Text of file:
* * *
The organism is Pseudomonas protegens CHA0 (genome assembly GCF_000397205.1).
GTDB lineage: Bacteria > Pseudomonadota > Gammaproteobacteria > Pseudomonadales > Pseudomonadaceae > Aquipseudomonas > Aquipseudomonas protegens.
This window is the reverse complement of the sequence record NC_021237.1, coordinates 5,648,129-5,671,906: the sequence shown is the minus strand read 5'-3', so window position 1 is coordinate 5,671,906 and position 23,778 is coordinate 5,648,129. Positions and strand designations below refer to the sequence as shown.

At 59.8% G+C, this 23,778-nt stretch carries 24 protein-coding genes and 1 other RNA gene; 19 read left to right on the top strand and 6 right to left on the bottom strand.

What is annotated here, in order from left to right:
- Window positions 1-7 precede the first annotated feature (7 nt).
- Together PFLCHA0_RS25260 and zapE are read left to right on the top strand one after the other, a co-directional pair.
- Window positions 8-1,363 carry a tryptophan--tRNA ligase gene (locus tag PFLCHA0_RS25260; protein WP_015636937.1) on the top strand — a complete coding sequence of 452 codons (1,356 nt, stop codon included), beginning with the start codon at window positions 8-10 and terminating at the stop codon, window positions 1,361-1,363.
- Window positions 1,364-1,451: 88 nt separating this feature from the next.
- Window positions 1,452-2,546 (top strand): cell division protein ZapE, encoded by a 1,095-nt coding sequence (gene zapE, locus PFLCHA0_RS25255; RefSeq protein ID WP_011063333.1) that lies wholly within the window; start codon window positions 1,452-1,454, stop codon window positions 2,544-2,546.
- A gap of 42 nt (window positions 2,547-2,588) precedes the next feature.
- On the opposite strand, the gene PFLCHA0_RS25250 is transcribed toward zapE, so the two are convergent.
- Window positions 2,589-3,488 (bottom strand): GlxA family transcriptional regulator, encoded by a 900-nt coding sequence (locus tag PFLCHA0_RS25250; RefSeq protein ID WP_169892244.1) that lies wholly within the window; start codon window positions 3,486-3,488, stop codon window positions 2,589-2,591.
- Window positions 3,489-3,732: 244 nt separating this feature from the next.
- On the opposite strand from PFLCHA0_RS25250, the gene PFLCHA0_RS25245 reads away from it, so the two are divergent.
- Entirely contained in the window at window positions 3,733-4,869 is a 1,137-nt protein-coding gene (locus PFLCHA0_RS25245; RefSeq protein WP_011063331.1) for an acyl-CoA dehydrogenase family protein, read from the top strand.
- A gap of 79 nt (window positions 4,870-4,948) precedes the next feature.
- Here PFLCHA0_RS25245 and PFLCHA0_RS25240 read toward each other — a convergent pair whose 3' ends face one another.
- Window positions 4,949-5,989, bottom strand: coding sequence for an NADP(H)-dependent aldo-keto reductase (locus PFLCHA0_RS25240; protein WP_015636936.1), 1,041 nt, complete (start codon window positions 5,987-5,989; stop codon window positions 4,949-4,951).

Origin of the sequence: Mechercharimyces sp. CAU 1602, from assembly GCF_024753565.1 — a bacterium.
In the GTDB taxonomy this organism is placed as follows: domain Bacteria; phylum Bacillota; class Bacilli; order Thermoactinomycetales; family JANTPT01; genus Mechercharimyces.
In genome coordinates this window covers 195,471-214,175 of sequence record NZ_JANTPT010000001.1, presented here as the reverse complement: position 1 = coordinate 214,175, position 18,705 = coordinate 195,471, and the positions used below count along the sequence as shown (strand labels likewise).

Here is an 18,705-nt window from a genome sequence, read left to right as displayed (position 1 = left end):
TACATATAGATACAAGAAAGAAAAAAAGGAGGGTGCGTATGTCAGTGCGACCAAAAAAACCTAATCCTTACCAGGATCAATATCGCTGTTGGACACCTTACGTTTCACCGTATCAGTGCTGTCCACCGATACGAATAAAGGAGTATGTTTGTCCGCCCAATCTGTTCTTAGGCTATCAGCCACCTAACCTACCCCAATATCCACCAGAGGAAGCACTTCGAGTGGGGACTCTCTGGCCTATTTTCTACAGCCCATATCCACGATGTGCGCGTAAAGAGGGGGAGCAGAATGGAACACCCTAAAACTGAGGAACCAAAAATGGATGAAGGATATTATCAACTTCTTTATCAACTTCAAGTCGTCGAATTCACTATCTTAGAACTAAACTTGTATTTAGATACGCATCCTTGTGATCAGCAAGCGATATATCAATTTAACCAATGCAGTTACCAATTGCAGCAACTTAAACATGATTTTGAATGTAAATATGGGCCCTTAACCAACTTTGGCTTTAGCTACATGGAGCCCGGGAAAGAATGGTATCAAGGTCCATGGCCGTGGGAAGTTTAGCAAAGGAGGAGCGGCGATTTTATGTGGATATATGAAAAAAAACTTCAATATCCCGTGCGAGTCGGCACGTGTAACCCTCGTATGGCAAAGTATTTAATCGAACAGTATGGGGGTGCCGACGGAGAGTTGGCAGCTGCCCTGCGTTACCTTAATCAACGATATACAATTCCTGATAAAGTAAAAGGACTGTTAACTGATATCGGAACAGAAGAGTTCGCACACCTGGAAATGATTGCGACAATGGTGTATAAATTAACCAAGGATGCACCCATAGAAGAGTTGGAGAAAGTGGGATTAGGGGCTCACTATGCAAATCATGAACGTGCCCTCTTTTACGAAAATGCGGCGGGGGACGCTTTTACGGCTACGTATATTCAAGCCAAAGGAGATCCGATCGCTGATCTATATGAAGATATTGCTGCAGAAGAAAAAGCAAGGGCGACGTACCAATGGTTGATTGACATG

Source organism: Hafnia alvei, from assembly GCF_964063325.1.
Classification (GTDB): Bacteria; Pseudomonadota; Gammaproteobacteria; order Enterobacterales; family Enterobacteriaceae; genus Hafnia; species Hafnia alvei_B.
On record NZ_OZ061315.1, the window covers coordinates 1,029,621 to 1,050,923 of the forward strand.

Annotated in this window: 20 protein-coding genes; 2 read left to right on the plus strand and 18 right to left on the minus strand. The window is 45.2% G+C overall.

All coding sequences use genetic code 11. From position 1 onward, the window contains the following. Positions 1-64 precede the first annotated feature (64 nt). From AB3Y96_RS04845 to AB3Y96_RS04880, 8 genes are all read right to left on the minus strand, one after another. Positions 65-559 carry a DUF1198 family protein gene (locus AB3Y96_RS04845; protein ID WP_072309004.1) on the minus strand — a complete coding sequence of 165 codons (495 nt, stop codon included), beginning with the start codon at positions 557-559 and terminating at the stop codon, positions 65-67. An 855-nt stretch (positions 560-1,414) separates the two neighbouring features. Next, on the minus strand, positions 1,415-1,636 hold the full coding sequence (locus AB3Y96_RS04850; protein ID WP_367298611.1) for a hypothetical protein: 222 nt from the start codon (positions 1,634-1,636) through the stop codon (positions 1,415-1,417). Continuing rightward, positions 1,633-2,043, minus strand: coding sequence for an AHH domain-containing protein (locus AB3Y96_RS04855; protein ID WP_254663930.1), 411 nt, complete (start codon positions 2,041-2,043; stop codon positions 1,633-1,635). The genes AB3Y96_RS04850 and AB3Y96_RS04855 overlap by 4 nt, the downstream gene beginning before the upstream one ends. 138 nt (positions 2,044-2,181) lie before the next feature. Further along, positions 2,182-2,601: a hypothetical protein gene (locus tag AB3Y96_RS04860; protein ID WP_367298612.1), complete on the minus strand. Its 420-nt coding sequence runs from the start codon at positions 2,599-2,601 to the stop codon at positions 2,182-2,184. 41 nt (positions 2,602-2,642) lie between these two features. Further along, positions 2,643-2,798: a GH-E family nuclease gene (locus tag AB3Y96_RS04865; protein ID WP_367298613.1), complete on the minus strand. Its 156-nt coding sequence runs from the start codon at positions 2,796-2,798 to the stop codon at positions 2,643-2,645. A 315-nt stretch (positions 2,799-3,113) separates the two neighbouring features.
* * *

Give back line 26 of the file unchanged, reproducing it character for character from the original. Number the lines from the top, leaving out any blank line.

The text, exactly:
Classification (GTDB): Bacteria; Pseudomonadota; Gammaproteobacteria; order Enterobacterales; family Enterobacteriaceae; genus Hafnia; species Hafnia alvei_B.